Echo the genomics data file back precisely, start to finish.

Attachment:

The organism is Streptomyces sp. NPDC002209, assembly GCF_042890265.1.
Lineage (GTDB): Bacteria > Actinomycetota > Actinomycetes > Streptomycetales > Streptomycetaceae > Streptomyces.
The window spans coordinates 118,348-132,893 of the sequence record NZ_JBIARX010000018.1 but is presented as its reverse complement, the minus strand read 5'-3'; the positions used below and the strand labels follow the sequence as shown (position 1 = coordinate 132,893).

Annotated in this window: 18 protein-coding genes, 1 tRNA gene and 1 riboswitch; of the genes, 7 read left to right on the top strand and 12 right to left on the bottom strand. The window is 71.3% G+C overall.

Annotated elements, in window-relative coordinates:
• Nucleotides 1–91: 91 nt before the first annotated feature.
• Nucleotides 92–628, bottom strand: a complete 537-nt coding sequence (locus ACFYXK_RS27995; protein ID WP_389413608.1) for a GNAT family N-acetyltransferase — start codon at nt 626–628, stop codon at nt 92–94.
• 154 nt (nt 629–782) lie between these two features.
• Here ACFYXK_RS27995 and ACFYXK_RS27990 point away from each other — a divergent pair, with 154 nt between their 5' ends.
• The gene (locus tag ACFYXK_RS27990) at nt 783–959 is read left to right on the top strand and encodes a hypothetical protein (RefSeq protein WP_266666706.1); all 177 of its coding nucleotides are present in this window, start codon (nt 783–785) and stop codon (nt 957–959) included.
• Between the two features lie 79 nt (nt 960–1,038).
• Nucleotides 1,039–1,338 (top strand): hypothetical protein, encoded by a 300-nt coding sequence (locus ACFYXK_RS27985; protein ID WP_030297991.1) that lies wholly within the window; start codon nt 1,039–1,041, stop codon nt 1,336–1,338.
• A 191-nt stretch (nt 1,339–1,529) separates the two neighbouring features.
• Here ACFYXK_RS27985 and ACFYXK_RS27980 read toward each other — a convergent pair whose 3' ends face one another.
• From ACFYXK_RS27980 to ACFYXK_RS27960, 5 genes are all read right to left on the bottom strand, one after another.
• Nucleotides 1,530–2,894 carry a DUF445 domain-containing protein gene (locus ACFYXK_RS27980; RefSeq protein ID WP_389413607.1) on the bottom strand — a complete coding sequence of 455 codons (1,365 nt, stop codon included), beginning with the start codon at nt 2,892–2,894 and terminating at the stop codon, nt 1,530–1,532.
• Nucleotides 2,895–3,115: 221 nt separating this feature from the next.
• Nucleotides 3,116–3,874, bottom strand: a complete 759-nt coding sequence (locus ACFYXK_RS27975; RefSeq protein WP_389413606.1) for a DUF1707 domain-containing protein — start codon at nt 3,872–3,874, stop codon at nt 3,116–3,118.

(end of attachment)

The organism is Streptomyces sp. NPDC002209, assembly GCF_042890265.1.
Lineage (GTDB): Bacteria > Actinomycetota > Actinomycetes > Streptomycetales > Streptomycetaceae > Streptomyces.
The window spans coordinates 118,348-132,893 of the sequence record NZ_JBIARX010000018.1 but is presented as its reverse complement, the minus strand read 5'-3'; the positions used below and the strand labels follow the sequence as shown (position 1 = coordinate 132,893).

Annotated in this window: 18 protein-coding genes, 1 tRNA gene and 1 riboswitch; of the genes, 7 read left to right on the top strand and 12 right to left on the bottom strand. The window is 71.3% G+C overall.

Annotated elements, in window-relative coordinates:
• Nucleotides 1–91: 91 nt before the first annotated feature.
• Nucleotides 92–628, bottom strand: a complete 537-nt coding sequence (locus ACFYXK_RS27995; protein ID WP_389413608.1) for a GNAT family N-acetyltransferase — start codon at nt 626–628, stop codon at nt 92–94.
• 154 nt (nt 629–782) lie between these two features.
• Here ACFYXK_RS27995 and ACFYXK_RS27990 point away from each other — a divergent pair, with 154 nt between their 5' ends.
• The gene (locus tag ACFYXK_RS27990) at nt 783–959 is read left to right on the top strand and encodes a hypothetical protein (RefSeq protein WP_266666706.1); all 177 of its coding nucleotides are present in this window, start codon (nt 783–785) and stop codon (nt 957–959) included.
• Between the two features lie 79 nt (nt 960–1,038).
• Nucleotides 1,039–1,338 (top strand): hypothetical protein, encoded by a 300-nt coding sequence (locus ACFYXK_RS27985; protein ID WP_030297991.1) that lies wholly within the window; start codon nt 1,039–1,041, stop codon nt 1,336–1,338.
• A 191-nt stretch (nt 1,339–1,529) separates the two neighbouring features.
• Here ACFYXK_RS27985 and ACFYXK_RS27980 read toward each other — a convergent pair whose 3' ends face one another.
• From ACFYXK_RS27980 to ACFYXK_RS27960, 5 genes are all read right to left on the bottom strand, one after another.
• Nucleotides 1,530–2,894 carry a DUF445 domain-containing protein gene (locus ACFYXK_RS27980; RefSeq protein ID WP_389413607.1) on the bottom strand — a complete coding sequence of 455 codons (1,365 nt, stop codon included), beginning with the start codon at nt 2,892–2,894 and terminating at the stop codon, nt 1,530–1,532.
• Nucleotides 2,895–3,115: 221 nt separating this feature from the next.
• Nucleotides 3,116–3,874, bottom strand: a complete 759-nt coding sequence (locus ACFYXK_RS27975; RefSeq protein WP_389413606.1) for a DUF1707 domain-containing protein — start codon at nt 3,872–3,874, stop codon at nt 3,116–3,118.